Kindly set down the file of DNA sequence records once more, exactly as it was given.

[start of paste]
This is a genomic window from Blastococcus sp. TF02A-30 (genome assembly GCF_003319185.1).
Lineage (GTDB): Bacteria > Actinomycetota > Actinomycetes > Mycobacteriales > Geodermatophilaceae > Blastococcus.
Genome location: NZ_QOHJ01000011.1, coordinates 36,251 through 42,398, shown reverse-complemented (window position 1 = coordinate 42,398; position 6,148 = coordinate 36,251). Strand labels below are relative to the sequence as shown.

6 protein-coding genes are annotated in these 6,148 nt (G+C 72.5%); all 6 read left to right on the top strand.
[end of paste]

This is a genomic window from Blastococcus sp. TF02A-30 (genome assembly GCF_003319185.1).
Lineage (GTDB): Bacteria > Actinomycetota > Actinomycetes > Mycobacteriales > Geodermatophilaceae > Blastococcus.
Genome location: NZ_QOHJ01000011.1, coordinates 36,251 through 42,398, shown reverse-complemented (window position 1 = coordinate 42,398; position 6,148 = coordinate 36,251). Strand labels below are relative to the sequence as shown.

6 protein-coding genes are annotated in these 6,148 nt (G+C 72.5%); all 6 read left to right on the top strand.